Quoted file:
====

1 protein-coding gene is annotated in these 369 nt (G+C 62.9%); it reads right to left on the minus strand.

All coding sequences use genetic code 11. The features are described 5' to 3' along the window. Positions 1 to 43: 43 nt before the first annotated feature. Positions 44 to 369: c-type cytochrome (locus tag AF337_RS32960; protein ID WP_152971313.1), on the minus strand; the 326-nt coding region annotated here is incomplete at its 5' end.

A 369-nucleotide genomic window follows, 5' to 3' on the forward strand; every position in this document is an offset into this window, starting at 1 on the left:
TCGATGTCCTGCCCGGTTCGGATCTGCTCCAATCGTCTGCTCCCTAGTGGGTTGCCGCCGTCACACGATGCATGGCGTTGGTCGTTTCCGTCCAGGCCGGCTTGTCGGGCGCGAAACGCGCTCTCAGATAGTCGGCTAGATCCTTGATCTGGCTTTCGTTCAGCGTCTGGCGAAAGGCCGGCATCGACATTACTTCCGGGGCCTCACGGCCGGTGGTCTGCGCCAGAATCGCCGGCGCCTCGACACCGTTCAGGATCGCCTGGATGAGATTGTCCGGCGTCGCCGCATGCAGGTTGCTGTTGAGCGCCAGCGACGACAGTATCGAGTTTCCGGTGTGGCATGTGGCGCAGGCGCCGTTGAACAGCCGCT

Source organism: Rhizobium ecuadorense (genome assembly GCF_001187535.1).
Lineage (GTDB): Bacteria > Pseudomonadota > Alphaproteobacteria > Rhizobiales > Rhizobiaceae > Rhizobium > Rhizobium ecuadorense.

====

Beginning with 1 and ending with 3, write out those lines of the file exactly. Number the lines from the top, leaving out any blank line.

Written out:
1 protein-coding gene is annotated in these 369 nt (G+C 62.9%); it reads right to left on the minus strand.

All coding sequences use genetic code 11. The features are described 5' to 3' along the window. Positions 1 to 43: 43 nt before the first annotated feature. Positions 44 to 369: c-type cytochrome (locus tag AF337_RS32960; protein ID WP_152971313.1), on the minus strand; the 326-nt coding region annotated here is incomplete at its 5' end.

A 369-nucleotide genomic window follows, 5' to 3' on the forward strand; every position in this document is an offset into this window, starting at 1 on the left: